Hi,

I am confused about the function 'mi_from_table(table)' in mutual_information.py, as follows

def mi_from_table(table):

total_entry = table.sum()

a0_sum = np.sum(table, axis=1)

a1_sum = np.sum(table, axis=0)

a0_entropy = entropy(a0_sum)

a1_entropy = entropy(a1_sum)

mi = 0.0

for i in range(table.shape[0]):

for j in range(table.shape[1]):

joint = table[i, j] / total_entry

if joint == 0:

continue

p_i = a0_sum[i] / total_entry

p_j = a1_sum[j] / total_entry

mi += joint * np.log2(joint / (p_i * p_j))

return mi, a0_entropy, a1_entropy

The input table is a sub_table of the whole_table, format: [[a, b],[c, d]], 'a' is the number of pairs with 'positive true label, positive prediction label', and 'b': 'positive true label, negative prediction label', 'c': 'negative true label, positive prediction label', 'd': 'negative true label, negative prediction label'.

1. For the pairs with all positive true labels or all negative true labels, no matter how to predict, mi=0. e.g., predict all pairs with table=[[100, 0],[0, 0]], but mi=0 (it's common in public data); What's the meaning of this, remove some sub_tables randomly?

2. For table=[[85, 5], [5, 5]], mi = 0.09; table=[[90, 0], [10, 0]], mi = 0. They both predict 90 pairs successfully but with different mi. Does it mean e.g., if the pairs have 90 positive true labels and 10 negative true labels, to some extent predicting 10 negative pairs successfully is more inportment?

3. Maybe you can make the algorithm traverse all pairs in the sub_table.

e.g., there are three models m1, m2, m3

Now the algorithm just uses the pairs (m1, m2), (m1, m3), (m2, m3).

One of the solutions is using the pairs (m1, m2), (m2, m1), (m1, m3), (m3, m1), (m2, m3), (m3, m2).

Looking forward to your reply.

Posted by: gjin @ July 28, 2020, 12:03 a.m.Using mutual information as the metric requires normalization by some base notion of difficulty, i.e. entropy of the random variables themselves. Entropy here is computed but not not divided immediately. The division here is done in the function total_mi_from_table, which captures the mutual information of all possible values the conditioning hyperparameter can take. The normalized mutual information you bring up is actually 1 because the entropy of the distribution is 0 (can be shown if you take the limit). If you are not convinced, you can try to use the ground truth value from model_config.json as the prediction and you will see that the ground truth always has a normalized mutual information of 1 (i.e. perfectly informative).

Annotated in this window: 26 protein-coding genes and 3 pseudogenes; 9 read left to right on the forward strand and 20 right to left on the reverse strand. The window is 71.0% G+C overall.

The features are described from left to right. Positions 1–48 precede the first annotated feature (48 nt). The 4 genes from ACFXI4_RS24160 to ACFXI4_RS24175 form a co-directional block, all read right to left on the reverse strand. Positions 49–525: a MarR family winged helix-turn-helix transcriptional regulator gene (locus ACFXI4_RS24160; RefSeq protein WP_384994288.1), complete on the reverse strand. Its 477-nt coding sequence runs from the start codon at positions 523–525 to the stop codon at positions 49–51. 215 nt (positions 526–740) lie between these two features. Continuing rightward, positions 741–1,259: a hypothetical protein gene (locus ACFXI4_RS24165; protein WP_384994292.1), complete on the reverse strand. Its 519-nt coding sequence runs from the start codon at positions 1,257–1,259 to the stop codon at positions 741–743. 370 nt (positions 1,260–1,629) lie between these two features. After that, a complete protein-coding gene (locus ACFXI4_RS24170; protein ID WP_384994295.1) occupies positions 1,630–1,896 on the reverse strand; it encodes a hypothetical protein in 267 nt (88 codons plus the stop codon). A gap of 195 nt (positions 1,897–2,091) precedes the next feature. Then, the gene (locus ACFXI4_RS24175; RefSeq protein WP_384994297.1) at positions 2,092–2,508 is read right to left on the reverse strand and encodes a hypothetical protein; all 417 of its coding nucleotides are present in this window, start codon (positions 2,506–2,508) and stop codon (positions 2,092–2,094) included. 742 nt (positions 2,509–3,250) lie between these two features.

For your second question, in some sense, yes, because mutual information measures the statistical dependency between two random variables, i.e. how much knowing one random variable informs my knowledge about the other random variable. In [[90, 0], [10, 0]], knowing positive prediction label actually gives no information about the true label since it is never going to be negative prediction label. In the second case, knowing negative prediction label tells you that it’s a 5:5, whereas in the other case we know that it’s 85:5. I can see why this might be a bit counter-intuitive. If you have concerns about this, as always, please post it here or send us an email should you need formatting.

For the third question, I am not sure what you mean. Could you perhaps elaborate?

Posted by: ydjiang @ July 28, 2020, 2:06 a.m.Maybe I didn't make myself clear. Just use some true examples from the public dataset to express my ideas.

1. Let whole_table = [[[13,0 ,0 ,3],

[23,0 ,0 ,14]],

[[23,18,29,34],

[22,63,52,30]]]

Then MI = [(0.016 + 0.0 + 0.0 + 0.065) / 4] / [(0.991 + 0.0 + 0.0 + 0.741)/4 ] = 0.047

2. Let whole_table = [[[13,0 ,0 ,3],

[23,0 ,0 ,14]],

[[23,0,0,34],

[22,81,81,80]]]

Then MI = [(0.016 + 0.0 + 0.0 + 0.065) / 4] / [(0.991 + 0.0 + 0.0 + 0.741)/4 ] = 0.047

The second column and third column do not have any impact on the final MI, since they are assigned with all negative true labels. And the algorithm assigns the true labels according to the hyper-parameters.

e.g., depth 6 vs depth 9, the first item in the pair with depth 6 and second item with depth 9. If all models with depth 9 generalises better than models with depth 6, all true labels would be negative ('-gap' in the algorithm). This part would not influence the final MI.

Sorry, the second whole_table =

[[[13,0 ,0 ,3],

[23,0 ,0 ,14]],

[[23,0,0,34],

[22,81,81,30]]]

How did you generate these tables? I assume the 1x4 is actually 2x2 (innermost table should only have 2 columns), but then I am not sure why there is another nested array. Assuming that’s what you meant, these tables shouldn’t be generated in practice either because all inner tables should have the same number of entries.

Posted by: ydjiang @ July 28, 2020, 3:52 p.m.whole_table =

[[[13,0 ,0 ,3],

[23,0 ,0 ,14]],

[[23,0,0,34],

[22,81,81,30]]]

is the outer table.

The inner tables should be [[13, 23], [23, 22]], [[0, 0], [0, 81]], [[0, 0], [0, 81]] and [[3,14], [34, 30]].

Posted by: gjin @ July 28, 2020, 5:15 p.m.